Date of Completion


Embargo Period



Musical Narrative, Narrative, Chamber Music, Ralph Vaughan Williams, Rebecca Clarke, Frank Bridge, British Music, English Musical Renaissance

Major Advisor

Peter Kaminsky

Associate Advisor

Alain Frogley

Associate Advisor

Eric Rice

Field of Study



Doctor of Philosophy

Open Access

Open Access


The aim of this dissertation is to apply a narrative analytical lens to selected cyclic British chamber music compositions from the early part of the twentieth century: Ralph Vaughan Williams’ Piano Quintet in C Minor (1903) and Phantasy Quintet (1912); Rebecca Clarke’s Piano Trio (1921); and Frank Bridge’s String Quartet No. 3 (1927). This narrative reading will examine both micro- and macroscopic elements of the selected works, including large-scale formal structures, thematic recurrence and transformation, motivic manipulation, and pitch-class conflict.

Chapter One contextualizes these works with respect to the musical, educational, and compositional culture of the English Musical Renaissance. Chapter Two provides an overview of the history of musical narrative, its main practitioners, and its critics, as the point of departure for my methodology. The ensuing chapters proceed chronologically, from a mostly tonal compositional language associated with traditional formal constraints to one that is mostly atonal and formally less predictable.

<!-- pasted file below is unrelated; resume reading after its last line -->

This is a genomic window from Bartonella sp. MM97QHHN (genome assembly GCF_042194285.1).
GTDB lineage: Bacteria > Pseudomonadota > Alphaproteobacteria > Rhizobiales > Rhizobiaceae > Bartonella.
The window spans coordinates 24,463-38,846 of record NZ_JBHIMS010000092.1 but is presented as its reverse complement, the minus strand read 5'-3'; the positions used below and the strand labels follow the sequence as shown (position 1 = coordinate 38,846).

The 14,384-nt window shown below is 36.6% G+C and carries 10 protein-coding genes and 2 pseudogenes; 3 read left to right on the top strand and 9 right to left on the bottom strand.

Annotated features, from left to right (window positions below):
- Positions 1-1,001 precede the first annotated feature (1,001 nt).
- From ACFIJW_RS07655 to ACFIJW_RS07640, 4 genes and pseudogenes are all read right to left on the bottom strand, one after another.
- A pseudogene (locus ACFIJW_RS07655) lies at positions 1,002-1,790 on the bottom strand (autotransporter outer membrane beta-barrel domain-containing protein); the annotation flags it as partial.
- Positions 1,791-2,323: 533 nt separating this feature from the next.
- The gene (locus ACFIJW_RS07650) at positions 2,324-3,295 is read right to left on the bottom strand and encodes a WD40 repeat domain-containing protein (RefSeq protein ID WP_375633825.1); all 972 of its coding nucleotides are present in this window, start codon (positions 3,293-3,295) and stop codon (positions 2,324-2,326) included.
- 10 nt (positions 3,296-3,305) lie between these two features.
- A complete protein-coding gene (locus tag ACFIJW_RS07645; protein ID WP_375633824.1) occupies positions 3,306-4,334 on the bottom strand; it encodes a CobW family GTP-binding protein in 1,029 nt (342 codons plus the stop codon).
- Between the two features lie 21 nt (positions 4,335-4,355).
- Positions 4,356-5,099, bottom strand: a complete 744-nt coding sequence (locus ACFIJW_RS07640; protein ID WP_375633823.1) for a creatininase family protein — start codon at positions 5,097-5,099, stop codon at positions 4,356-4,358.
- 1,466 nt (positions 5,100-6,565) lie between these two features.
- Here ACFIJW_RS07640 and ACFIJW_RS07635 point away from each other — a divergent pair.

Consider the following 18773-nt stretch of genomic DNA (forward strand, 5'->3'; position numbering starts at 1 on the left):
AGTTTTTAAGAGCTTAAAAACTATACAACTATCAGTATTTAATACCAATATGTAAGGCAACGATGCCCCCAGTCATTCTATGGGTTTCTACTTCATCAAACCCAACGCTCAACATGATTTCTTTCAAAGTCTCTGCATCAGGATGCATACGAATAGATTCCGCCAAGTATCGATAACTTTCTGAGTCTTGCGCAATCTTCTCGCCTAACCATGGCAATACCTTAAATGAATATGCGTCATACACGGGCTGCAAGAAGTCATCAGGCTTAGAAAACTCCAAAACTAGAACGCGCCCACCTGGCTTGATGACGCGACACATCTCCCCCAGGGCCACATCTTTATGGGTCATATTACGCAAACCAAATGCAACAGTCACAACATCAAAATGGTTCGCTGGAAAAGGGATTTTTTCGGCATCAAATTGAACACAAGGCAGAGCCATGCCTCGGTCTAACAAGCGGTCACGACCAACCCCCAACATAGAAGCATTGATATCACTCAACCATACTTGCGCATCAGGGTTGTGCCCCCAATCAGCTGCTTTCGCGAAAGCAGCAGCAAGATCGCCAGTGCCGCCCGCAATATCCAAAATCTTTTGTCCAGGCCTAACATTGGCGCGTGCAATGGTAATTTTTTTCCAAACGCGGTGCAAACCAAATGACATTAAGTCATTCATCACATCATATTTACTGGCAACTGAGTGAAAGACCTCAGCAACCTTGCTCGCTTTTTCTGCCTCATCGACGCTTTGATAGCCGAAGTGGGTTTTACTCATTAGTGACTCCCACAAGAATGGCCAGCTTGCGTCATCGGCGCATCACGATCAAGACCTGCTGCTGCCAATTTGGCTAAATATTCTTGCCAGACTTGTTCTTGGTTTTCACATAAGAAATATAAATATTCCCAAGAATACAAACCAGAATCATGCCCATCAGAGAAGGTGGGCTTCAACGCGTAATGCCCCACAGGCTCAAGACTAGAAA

Chapter Three compares two early works of Vaughan Williams in terms of their relative success in incorporating influences from both his German compositional lineage and his burgeoning interest in the national music of Britain. While the 1903 Piano Quintet attempts a stylistic synthesis, the two languages never coalesce in a satisfactory way, and the work avoids any convincing sense of closure. In 1912, the Phantasy Quintet more successfully merges the two influences, leading to a sense of both structural and narrative closure.

Chapter Four focuses on musical memory and its deployment in Rebecca Clarke’s 1921 Piano Trio. Written three years after World War I, Clarke’s composition features stark contrast between diatonic and symmetrical pitch collections. The interaction of alternative scales and pure modality, and the former’s corruption of the British folk idiom, serves to underscore the devastation incurred during the war.

In the final chapter, the post-tonal language of Frank Bridge’s String Quartet No. 3 and its gradual unfolding from a beginning state of formal convention to one of increasing ambiguity combine to suggest an anti-narrative. In particular, the pervasive thematic recurrence sets up an expectation of transformation but ultimately does not deliver.